Ways to Help Troubled Teens

The next time you walk down the street, try not to ignore eye contact with that scary-looking teenager. Yes, his pants fall below the knees. Yes, your hair could be tousled. Why he has that nose piercing, only he knows. Look at it. Look him in the eye for a minute. You can probably see that coldness. You can see that something is missing. You have a longing for something, a relationship maybe? Someone to trust? Someone to trust? A true friend? A mentor? Just a shoulder to lean on or an ear to talk to?

Teenagers have a hard time trying to get the image right. They want to be in control of their lives, they want to make their own decisions, they want to be invincible, but more than anything they want to be accepted.

Raising children with these ideals can be quite difficult. Obviously, a fourteen-year-old cannot be in control of his own life. You cannot be allowed to hang out at all hours of the night, you cannot participate in sexual activities, you cannot get involved in gangs, you cannot smoke cigarettes or drink alcohol. It would be foolish for a parent to allow a teenager to have control of their own life.

However, it is possible for a parent to help their teenager learn to make their own decisions. Not only will this help them prepare for adulthood, it will make them feel less like a little boy and more like a grown man. It is important to allow our teens some room to grow. The types of choices teens should be allowed include, but are certainly not limited to the following: Their career goals, whether or not to seek employment while at school, what leisure activities to engage in, whether or not to have a job bank account, whether or not to obtain a learner’s permit / driver’s license, what volunteer opportunities to participate in, etc.

As for boys being invincible, you can laugh if you want, but if you’ve been with a lot of teenage boys, you know exactly what I’m talking about. As the founder of a ranch for troubled teens, I frequently speak to parents who would use it as one of many adjectives to describe their children. When children reach this state of mind, others may be in danger. Sometimes children feel that they are too old or too old to be disciplined. They feel like they can stay out all night and no one will hurt them. They feel like they can say or do anything to whoever they want and no one will stop them.

It is essential that parents spend as much time as possible with their teens. During their interactions, they need to talk with them about difficult life lessons they had to learn as teenagers or that others they know may have had to learn the hard way. When a child refuses to heed the warnings that have been given and attacks as family members and ignores the rules, refuses to go to school, puts others in danger, etc., then a parent has no no choice but to discipline him, regardless. of the child’s feelings about that discipline.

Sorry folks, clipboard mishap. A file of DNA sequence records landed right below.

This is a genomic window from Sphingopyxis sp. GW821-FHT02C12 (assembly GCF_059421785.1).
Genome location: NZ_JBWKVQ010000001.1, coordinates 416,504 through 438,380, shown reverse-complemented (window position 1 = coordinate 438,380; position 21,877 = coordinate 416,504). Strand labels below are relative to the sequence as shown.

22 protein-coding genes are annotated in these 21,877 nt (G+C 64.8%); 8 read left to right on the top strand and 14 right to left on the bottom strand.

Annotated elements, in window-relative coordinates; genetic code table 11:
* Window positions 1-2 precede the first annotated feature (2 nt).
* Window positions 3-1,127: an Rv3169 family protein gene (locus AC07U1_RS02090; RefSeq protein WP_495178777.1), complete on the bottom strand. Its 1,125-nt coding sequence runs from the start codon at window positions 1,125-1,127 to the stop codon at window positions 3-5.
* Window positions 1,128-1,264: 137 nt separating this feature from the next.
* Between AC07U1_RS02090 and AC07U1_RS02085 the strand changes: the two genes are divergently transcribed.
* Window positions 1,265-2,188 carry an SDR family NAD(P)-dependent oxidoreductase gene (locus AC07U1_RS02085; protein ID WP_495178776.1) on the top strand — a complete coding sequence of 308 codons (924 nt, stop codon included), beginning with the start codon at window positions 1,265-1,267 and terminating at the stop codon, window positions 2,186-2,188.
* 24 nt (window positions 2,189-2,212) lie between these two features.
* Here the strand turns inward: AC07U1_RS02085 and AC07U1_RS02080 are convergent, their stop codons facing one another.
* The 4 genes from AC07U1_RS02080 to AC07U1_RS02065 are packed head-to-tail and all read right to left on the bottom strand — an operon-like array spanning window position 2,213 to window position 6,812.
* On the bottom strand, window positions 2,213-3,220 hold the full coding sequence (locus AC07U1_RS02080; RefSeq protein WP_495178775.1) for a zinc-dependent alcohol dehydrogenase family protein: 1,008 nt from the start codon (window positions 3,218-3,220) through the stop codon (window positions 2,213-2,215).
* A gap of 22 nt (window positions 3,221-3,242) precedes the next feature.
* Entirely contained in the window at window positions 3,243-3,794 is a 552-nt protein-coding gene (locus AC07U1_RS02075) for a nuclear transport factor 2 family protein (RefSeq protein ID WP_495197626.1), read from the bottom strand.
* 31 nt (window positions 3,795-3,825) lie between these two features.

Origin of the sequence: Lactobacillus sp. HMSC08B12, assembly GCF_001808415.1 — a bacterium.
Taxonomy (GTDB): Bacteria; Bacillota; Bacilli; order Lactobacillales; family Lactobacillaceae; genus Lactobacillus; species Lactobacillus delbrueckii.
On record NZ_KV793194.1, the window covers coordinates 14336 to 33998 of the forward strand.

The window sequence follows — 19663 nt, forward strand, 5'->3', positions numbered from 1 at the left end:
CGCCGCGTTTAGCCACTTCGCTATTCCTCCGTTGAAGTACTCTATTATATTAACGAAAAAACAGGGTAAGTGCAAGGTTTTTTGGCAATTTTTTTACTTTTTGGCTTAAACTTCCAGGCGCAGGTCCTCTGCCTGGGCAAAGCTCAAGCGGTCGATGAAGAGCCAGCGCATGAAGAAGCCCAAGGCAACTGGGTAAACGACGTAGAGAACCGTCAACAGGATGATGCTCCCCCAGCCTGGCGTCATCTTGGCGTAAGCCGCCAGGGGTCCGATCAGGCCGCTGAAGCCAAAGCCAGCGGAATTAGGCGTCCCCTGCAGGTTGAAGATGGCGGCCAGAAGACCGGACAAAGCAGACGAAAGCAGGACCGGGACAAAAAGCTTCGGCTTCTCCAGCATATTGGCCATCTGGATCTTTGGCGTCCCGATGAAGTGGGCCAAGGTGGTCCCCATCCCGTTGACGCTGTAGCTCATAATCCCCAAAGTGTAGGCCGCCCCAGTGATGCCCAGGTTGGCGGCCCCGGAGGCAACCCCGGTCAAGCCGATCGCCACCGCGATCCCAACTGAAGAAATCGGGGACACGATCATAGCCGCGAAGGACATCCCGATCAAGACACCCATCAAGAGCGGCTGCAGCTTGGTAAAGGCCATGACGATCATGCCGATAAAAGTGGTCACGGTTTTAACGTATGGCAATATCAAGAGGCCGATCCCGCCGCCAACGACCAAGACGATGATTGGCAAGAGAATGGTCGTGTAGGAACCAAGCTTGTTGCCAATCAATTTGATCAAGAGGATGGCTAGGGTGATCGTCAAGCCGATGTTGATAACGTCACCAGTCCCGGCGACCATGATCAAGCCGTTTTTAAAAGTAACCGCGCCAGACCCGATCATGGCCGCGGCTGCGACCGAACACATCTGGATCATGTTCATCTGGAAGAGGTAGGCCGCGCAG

Most students referred to our at-risk boarding school are referred after their parents have already tried secular counseling programs, mind-altering medications, intervention by school personnel, sometimes even psychiatric hospitalizations, all of which they did not help their son. absolutely. Often times, what we learn shortly after talking to parents or after enrolling children that parents have trouble controlling is that at some point the parents developed a fear of disciplining their child, whether that fear was a Fear of the child / adolescent hurting them, fear of getting into legal trouble for disciplining them, or fear of what others would say about them varies from case to case. However, adolescents who are not disciplined for a period of time will develop behavior problems that are out of control and if the parents do not seek help at that time, the child may end up in jail or worse, without the parents having to voice so on the matter.

My advice to parents of troubled teens is as follows: 1) spend as much time as you can with them, even when you don’t want to or they don’t want you to; 2) give them room to make some decisions for their lives (safe decisions); 3) congratulate your child as often as possible; 4) discipline your child when necessary, and be consistent with the form of discipline you choose to use; and 5) getting him to use as much of the energy that God has given him as possible, whether it’s making him play sports, help tend to the lawn, animals or work on other tasks, participate in a daily exercise routine, etc., but do not allow him to spend all his free time sitting, watching television, listening to music or talking / texting on the cell phone. That will allow your energy level to build up and eventually release it, in ways that are not manageable.

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